-Okay, this had to be on here somewhere, right. It’s a testament to the great plate of films we have before us in 2019 that Avengers 4 is below three other films. Yes, we have to find out how this thing finishes. We knew a lot of where Avengers: Infinity War was going to travel, but I have no idea where we go from here. Yes, I feel like we will have a lot of the third film reversed, but I cannot deny the palpable excitement for this one.


3. Once Upon a Time in Hollywood

-When Quentin Tarantino makes a film, I get excited. When he sets it in the 1960s, I get more excited. When he compares it to Pulp Fiction, I lose my freaking mind. Brad Pitt, Leonardo DiCaprio, and Margot Robbie star in this new film from the master which also features Al Pacino in his first collaboration with Tarantino. Not much is known still but I cannot wait.


2. Us

-In about 3 minutes, Us became one of my most-anticipated films of 2019. That trailer. That trailer! Oh! I was already looking forward to this follow-up from the director of Get Out, and then I saw that trailer. His usage of popular music in a horror setting with some oozingly creepy imagery is what made me most excited for this film, and it comes out on my birthday too. So much win.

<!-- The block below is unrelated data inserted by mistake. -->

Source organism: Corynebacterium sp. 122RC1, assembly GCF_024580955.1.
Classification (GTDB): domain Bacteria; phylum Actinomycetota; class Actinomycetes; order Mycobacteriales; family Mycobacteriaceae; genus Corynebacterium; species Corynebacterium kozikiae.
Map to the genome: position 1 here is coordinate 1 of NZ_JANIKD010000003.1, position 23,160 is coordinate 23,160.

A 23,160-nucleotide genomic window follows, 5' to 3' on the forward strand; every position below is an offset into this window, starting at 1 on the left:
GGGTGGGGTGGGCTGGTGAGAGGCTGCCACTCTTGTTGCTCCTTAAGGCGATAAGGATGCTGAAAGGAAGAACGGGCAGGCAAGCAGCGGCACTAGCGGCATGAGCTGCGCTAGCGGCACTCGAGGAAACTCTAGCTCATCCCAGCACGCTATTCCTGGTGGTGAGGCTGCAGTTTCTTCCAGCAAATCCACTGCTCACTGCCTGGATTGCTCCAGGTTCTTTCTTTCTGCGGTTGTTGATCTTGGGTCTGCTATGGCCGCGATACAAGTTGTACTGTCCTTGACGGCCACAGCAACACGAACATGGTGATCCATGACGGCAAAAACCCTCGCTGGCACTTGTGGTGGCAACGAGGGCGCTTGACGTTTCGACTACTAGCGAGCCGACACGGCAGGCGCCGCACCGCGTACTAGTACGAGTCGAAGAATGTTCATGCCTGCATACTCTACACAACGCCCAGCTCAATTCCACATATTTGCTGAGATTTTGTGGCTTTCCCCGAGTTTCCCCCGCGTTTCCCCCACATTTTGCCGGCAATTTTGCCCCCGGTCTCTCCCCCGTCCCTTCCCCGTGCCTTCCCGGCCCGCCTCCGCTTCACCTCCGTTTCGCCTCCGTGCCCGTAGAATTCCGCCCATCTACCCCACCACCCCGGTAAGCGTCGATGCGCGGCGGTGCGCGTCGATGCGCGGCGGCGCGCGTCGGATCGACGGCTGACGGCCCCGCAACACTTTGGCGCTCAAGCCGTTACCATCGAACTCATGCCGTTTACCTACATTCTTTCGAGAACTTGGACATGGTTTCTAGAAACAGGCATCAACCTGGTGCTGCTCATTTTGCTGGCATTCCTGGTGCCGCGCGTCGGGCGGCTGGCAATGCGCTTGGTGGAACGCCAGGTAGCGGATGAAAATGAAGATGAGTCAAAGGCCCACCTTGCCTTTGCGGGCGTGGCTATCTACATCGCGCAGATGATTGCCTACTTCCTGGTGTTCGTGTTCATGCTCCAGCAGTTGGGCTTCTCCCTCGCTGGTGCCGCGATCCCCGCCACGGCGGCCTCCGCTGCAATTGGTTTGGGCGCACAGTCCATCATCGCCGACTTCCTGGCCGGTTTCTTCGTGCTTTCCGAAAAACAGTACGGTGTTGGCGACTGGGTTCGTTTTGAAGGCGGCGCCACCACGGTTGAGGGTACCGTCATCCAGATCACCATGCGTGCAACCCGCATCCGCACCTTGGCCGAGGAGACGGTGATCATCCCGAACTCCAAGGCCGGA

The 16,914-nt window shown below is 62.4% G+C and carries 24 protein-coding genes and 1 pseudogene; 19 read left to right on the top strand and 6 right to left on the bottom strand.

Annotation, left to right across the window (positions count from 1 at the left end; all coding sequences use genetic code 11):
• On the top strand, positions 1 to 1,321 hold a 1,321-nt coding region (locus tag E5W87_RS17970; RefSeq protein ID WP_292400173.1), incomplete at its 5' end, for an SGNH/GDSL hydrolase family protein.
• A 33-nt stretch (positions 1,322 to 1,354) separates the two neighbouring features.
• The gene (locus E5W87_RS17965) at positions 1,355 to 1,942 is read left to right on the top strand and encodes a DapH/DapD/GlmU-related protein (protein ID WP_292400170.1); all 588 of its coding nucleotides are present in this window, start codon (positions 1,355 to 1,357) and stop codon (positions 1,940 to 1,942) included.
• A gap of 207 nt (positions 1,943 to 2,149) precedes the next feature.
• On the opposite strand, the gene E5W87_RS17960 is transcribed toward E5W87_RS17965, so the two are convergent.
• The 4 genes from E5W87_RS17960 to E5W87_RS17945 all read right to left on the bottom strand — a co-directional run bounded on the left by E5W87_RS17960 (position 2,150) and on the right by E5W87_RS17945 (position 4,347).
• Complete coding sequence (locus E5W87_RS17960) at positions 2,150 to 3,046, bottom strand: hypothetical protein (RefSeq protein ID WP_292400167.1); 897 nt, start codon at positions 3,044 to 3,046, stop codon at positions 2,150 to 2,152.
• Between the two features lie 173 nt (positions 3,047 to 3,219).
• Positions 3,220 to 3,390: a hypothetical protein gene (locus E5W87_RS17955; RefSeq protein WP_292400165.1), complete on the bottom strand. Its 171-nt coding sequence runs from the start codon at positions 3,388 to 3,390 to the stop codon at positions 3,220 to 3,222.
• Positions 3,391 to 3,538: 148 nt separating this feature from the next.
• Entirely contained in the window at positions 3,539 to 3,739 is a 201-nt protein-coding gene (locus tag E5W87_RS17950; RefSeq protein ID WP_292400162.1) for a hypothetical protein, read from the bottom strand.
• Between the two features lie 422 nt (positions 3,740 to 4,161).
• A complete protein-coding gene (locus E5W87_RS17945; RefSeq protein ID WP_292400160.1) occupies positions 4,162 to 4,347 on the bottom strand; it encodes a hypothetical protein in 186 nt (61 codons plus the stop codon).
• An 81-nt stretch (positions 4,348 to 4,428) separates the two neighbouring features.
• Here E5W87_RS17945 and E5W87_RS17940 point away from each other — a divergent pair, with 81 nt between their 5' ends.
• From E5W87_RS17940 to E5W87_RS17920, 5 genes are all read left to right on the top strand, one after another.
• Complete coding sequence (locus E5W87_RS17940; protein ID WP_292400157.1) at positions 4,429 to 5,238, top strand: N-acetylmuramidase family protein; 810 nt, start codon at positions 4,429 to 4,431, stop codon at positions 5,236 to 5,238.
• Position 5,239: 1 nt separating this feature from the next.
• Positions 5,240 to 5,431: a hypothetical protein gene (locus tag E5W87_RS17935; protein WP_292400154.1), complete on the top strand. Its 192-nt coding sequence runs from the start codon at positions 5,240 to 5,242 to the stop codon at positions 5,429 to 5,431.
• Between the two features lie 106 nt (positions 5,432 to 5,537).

1. Star Wars: Episode IX

-C’mon, you had to know this. It’s been called the culmination of the Skywalker saga, and it brings back J.J. Abrams who killed it with The Force Awakens. After The Last Jedi (my favorite of the new films), I simply cannot wait to see where this new film goes, and it just has so much riding on it. It has to be Star Wars. It’s my most anticipated film of 2019.